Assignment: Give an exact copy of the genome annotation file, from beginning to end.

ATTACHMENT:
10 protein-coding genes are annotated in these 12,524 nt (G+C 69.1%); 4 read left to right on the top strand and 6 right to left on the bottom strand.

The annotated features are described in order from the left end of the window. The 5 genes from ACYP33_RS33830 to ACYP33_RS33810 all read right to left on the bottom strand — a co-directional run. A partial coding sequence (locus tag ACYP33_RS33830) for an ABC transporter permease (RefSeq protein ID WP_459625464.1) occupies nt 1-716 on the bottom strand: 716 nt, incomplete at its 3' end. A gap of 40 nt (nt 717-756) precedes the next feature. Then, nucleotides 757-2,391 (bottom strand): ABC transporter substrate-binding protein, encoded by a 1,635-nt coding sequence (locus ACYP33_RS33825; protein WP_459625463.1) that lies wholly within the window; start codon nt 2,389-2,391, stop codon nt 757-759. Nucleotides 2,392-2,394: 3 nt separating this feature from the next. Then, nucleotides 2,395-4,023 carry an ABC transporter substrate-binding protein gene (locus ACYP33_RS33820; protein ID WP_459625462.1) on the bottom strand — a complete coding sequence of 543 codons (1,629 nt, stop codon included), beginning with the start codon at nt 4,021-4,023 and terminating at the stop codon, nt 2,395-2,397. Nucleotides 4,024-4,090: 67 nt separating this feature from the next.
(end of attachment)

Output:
10 protein-coding genes are annotated in these 12,524 nt (G+C 69.1%); 4 read left to right on the top strand and 6 right to left on the bottom strand.

The annotated features are described in order from the left end of the window. The 5 genes from ACYP33_RS33830 to ACYP33_RS33810 all read right to left on the bottom strand — a co-directional run. A partial coding sequence (locus tag ACYP33_RS33830) for an ABC transporter permease (RefSeq protein ID WP_459625464.1) occupies nt 1-716 on the bottom strand: 716 nt, incomplete at its 3' end. A gap of 40 nt (nt 717-756) precedes the next feature. Then, nucleotides 757-2,391 (bottom strand): ABC transporter substrate-binding protein, encoded by a 1,635-nt coding sequence (locus ACYP33_RS33825; protein WP_459625463.1) that lies wholly within the window; start codon nt 2,389-2,391, stop codon nt 757-759. Nucleotides 2,392-2,394: 3 nt separating this feature from the next. Then, nucleotides 2,395-4,023 carry an ABC transporter substrate-binding protein gene (locus ACYP33_RS33820; protein ID WP_459625462.1) on the bottom strand — a complete coding sequence of 543 codons (1,629 nt, stop codon included), beginning with the start codon at nt 4,021-4,023 and terminating at the stop codon, nt 2,395-2,397. Nucleotides 4,024-4,090: 67 nt separating this feature from the next.